400 Years (1619-2019) After the Beginning of African Enslavement in the British Colony of Virginia


Six months from now a commemoration of the long saga of struggle
against national oppression and economic exploitation

By Abayomi Azikiwe
Editor, Pan-African News Wire
African American History Month, Series Number One

In late August of 1619 approximately twenty Africans were brought to
the shore of Jamestown Settlement in Virginia, then a colony of
Britain, having been captured by Portuguese colonizers in the Ndongo
and Kongo kingdoms (in the vicinity of modern day Angola, Republic of
Congo-Brazzaville and the Democratic Republic of Congo) and then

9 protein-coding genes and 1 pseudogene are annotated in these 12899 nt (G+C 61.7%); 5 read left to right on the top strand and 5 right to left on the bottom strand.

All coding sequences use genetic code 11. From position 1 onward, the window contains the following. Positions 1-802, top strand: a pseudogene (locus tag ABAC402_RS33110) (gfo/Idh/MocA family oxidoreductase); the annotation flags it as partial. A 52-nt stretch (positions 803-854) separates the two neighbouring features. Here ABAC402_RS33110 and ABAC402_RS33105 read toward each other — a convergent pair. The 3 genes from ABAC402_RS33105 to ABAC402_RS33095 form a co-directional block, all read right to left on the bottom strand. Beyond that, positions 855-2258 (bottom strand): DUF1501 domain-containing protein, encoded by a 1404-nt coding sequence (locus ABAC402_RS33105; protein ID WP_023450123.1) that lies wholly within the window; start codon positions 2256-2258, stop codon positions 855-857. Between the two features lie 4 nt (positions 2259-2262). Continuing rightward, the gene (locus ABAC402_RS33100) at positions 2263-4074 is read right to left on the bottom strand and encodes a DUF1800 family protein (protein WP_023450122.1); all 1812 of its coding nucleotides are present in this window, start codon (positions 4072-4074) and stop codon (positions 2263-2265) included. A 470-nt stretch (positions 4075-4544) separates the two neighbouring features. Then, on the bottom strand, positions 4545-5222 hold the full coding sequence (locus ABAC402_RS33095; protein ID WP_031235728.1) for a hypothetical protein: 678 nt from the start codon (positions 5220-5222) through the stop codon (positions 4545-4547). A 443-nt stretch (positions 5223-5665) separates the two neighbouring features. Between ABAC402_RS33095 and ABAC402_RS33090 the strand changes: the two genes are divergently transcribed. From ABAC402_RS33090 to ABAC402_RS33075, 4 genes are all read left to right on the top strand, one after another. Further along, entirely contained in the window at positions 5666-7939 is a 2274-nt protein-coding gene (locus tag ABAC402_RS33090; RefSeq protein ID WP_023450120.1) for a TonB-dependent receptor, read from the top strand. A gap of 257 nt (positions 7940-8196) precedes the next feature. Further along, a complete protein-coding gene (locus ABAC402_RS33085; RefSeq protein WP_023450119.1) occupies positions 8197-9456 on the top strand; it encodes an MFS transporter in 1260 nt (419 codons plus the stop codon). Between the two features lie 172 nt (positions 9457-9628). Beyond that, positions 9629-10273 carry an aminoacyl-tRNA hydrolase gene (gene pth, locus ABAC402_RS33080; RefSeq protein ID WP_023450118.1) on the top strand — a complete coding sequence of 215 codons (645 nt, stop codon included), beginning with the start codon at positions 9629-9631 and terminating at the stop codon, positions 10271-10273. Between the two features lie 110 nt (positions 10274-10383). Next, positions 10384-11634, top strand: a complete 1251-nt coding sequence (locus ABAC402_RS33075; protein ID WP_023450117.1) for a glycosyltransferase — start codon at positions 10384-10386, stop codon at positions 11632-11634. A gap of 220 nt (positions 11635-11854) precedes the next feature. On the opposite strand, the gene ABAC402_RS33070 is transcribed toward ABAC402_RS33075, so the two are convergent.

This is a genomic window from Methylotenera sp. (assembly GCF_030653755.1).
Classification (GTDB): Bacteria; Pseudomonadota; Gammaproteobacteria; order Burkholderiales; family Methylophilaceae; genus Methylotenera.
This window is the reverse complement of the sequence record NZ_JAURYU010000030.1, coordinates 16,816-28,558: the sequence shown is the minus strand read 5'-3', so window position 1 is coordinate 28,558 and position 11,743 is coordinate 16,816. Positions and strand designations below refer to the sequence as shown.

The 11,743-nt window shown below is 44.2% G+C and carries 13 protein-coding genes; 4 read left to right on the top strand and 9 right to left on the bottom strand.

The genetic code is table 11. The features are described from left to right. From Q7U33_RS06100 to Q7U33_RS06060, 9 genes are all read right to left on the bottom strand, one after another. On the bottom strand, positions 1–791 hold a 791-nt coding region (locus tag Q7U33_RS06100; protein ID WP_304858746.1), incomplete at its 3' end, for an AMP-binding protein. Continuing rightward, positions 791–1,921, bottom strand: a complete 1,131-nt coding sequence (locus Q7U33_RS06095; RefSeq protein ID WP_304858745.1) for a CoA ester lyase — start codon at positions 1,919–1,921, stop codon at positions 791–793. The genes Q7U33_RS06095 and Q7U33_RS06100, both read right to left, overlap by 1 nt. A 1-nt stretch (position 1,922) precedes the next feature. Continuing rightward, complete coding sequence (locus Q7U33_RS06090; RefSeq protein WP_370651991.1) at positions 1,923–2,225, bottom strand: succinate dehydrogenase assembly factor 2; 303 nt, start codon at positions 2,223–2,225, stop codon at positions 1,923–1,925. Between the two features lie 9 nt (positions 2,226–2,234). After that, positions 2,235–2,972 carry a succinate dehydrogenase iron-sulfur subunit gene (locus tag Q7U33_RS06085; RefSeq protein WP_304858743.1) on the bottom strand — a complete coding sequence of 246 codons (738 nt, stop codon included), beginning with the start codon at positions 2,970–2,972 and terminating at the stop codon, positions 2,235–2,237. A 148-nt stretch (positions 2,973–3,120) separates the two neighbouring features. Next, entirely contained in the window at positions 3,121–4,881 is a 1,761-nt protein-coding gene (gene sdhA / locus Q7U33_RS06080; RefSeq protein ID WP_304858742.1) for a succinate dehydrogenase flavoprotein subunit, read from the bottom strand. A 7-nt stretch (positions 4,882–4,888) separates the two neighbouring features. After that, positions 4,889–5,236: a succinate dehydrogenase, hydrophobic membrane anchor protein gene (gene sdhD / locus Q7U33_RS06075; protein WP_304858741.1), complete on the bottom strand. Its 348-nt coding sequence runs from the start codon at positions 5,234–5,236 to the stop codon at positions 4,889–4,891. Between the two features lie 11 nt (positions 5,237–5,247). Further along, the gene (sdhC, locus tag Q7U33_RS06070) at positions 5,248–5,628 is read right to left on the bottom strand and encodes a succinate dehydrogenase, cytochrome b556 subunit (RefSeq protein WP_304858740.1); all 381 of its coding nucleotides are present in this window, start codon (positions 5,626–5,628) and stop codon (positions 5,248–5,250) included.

stolen again in route to Vera Cruz on the coast of Mexico by British
traders operating a warship flying a Dutch flag for the purpose of
labor exploitation.

After being marched 100-200 miles from inland West-Central Africa, the
350 captives were loaded at the slave-port of Luanda on to the vessel
San Juan Bautista. The British traders attacked the San Juan Bautista
near its destination and took 50-60 Africans placing them on the White
Lion and Treasurer ships directed towards Virginia where these vessels
initially landed at Point Comfort (Hampton today).

Africans arrive in Jamestown Settlement in August 1619

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